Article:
Netflix plans to complete global expansion in next two years

The war on net neutrality (along with that battle against HBO) are lowly bullet points as Netflix eyes global dominance.

Netflix routinely uses its quarterly earnings report as a soapbox for voicing rhetoric high up on the streaming service's important issues playlist, notably broadband concerns and net neutrality.

But the Los Gatos, Calif.-headquartered company reminded shareholders and analysts on Tuesday that it has much more ambitious plans beyond domestic borders -- plans that are certainly helped with much better-than-expected fourth quarter results.

The online video giant reported a net income of $83 million, or $1.38 per share (statement). Non-GAAP earnings were $1.35 per share on a revenue of $1.484 billion.

Wall Street was looking for earnings of just 45 cents per share on top of $1.48 billion in revenue.

Over the course of 2014, Netflix added 13.0 million new members, compared to 11.1 million in 2013, bringing its global user base total to 57.4 million.

During the fourth quarter alone, Netflix garnered 4.33 million new members, up from 4.07 million in the previous year period. Analysts were expecting closer to 3.88 million new subscribers.

Netflix said it plans to have 61.4 million subscribers by the end of 2015.

Aside from new content being deployed in the United States and Europe shortly, Netflix is gearing up for a debut in Australia and New Zealand by the end of the first quarter.

All in all, Netflix executives noted in the fourth quarter report that the company plans to grow access for on-demand video empire from roughly 50 countries now to 200 over the next two years.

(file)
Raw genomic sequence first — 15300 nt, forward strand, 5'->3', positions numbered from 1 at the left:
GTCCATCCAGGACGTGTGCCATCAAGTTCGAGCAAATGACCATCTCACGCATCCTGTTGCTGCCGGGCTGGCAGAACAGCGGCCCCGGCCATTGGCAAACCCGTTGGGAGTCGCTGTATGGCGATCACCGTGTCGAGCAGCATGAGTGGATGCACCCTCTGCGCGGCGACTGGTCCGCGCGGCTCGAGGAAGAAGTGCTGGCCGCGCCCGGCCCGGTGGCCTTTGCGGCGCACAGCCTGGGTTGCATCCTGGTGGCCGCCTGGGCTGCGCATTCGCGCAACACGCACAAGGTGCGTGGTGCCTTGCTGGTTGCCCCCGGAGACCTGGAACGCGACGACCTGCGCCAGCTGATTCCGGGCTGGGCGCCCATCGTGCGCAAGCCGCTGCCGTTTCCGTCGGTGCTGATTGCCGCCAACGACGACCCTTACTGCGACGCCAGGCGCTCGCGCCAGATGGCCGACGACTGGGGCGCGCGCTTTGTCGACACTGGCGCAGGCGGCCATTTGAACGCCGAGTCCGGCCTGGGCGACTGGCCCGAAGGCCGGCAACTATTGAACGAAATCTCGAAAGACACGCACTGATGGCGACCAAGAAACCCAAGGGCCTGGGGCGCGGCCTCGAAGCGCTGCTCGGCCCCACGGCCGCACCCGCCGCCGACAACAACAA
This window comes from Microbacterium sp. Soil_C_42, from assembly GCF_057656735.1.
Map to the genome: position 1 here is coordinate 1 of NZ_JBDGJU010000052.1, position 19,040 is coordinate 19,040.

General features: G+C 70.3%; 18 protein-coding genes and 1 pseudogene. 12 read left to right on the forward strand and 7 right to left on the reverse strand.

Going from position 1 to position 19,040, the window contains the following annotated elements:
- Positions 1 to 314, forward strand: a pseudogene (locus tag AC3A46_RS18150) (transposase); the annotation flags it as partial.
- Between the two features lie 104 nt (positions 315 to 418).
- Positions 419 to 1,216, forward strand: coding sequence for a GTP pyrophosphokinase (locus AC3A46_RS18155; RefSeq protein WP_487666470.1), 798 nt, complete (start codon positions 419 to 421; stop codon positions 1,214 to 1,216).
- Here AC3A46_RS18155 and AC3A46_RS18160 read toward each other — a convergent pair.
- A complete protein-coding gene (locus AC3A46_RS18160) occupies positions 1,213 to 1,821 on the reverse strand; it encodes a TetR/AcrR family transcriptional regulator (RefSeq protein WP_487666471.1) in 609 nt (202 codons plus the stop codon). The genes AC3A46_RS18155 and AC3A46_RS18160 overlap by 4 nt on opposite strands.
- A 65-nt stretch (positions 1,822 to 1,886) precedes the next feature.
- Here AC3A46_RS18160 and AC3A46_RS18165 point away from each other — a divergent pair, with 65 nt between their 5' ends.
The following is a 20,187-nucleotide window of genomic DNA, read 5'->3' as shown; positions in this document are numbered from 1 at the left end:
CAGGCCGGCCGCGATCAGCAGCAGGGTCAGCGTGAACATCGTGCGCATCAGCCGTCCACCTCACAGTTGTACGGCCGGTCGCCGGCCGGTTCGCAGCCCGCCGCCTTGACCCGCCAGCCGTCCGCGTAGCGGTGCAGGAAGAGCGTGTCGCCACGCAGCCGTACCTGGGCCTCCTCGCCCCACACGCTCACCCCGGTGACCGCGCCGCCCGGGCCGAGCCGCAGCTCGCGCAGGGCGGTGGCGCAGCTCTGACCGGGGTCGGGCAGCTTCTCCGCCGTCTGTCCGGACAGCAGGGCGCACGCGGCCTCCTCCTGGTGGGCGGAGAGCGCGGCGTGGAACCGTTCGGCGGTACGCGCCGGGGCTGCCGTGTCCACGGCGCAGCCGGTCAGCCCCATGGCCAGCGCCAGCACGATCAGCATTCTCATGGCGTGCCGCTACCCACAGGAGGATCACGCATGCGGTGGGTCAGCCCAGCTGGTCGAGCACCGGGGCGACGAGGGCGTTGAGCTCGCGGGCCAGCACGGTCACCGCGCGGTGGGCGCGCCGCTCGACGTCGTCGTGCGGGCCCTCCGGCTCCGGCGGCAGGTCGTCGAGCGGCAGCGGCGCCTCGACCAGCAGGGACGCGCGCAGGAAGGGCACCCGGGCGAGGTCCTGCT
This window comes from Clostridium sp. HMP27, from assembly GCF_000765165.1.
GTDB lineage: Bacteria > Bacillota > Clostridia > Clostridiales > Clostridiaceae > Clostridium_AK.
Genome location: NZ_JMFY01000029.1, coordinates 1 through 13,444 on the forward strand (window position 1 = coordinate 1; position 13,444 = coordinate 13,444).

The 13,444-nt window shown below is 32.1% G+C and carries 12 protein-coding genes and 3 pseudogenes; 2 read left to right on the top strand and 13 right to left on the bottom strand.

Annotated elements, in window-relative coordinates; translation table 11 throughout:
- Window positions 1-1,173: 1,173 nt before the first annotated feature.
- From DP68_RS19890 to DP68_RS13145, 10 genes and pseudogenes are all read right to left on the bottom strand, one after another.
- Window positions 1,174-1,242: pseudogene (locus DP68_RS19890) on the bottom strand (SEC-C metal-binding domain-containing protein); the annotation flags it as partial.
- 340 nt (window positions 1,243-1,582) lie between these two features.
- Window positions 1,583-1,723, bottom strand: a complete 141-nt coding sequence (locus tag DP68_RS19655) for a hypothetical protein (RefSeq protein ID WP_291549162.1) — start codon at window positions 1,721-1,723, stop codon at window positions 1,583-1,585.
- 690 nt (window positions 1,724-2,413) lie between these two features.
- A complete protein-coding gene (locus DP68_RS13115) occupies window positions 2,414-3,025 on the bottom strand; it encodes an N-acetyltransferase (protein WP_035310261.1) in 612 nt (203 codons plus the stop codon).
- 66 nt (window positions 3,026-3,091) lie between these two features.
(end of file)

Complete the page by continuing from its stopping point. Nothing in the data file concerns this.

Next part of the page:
Like many other tech brands, one market in particular appears to be particularly complicated -- if not daunting -- for deployment:

For most countries we have a good idea of the best approach for Netflix to take. For China, we are still exploring options --all of them modest. We'll learn a great deal if we can successfully operate a small service in China centered on our original and other globally-licensed content. That is our preference, for the next few years, if we are able to acquire the necessary permissions.

In the mean time, Wall Street has increasingly higher expectations next quarter (again, because of the global expansion), calling for at least $1.58 billion in revenue with earnings at 77 cents per share.

As the battle over net neutrality still wages, Netflix remained steadfast in its defense with a brief mention this quarter:

People around the world increasingly view Internet access as a necessary utility --Finland even made fast Internet access a legal right. Recently President Obama echoed the same themes in his call for the FCC to take bold steps to be able to ensure a low-cost high-speed Internet. The support for strong net neutrality continues to grow.

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